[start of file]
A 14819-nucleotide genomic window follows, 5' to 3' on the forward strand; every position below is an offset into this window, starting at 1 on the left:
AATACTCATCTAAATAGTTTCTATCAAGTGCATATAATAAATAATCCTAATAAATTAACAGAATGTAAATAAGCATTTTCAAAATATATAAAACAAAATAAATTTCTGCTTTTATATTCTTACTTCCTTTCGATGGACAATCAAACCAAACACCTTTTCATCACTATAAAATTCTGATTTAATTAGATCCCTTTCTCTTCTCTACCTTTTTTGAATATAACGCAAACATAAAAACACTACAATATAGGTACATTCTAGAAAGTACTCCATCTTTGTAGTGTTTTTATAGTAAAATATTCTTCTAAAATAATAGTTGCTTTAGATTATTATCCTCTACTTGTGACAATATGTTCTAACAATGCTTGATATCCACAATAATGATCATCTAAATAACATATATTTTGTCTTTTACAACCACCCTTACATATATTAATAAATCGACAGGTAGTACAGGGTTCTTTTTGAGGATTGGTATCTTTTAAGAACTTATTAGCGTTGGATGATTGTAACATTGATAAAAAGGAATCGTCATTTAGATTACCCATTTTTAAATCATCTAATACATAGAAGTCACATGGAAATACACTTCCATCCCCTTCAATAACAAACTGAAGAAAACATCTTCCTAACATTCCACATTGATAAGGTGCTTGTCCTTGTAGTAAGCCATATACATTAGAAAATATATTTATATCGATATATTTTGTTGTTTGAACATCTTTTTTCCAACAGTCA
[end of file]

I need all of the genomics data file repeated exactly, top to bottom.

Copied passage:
A 14819-nucleotide genomic window follows, 5' to 3' on the forward strand; every position below is an offset into this window, starting at 1 on the left:
AATACTCATCTAAATAGTTTCTATCAAGTGCATATAATAAATAATCCTAATAAATTAACAGAATGTAAATAAGCATTTTCAAAATATATAAAACAAAATAAATTTCTGCTTTTATATTCTTACTTCCTTTCGATGGACAATCAAACCAAACACCTTTTCATCACTATAAAATTCTGATTTAATTAGATCCCTTTCTCTTCTCTACCTTTTTTGAATATAACGCAAACATAAAAACACTACAATATAGGTACATTCTAGAAAGTACTCCATCTTTGTAGTGTTTTTATAGTAAAATATTCTTCTAAAATAATAGTTGCTTTAGATTATTATCCTCTACTTGTGACAATATGTTCTAACAATGCTTGATATCCACAATAATGATCATCTAAATAACATATATTTTGTCTTTTACAACCACCCTTACATATATTAATAAATCGACAGGTAGTACAGGGTTCTTTTTGAGGATTGGTATCTTTTAAGAACTTATTAGCGTTGGATGATTGTAACATTGATAAAAAGGAATCGTCATTTAGATTACCCATTTTTAAATCATCTAATACATAGAAGTCACATGGAAATACACTTCCATCCCCTTCAATAACAAACTGAAGAAAACATCTTCCTAACATTCCACATTGATAAGGTGCTTGTCCTTGTAGTAAGCCATATACATTAGAAAATATATTTATATCGATATATTTTGTTGTTTGAACATCTTTTTTCCAACAGTCA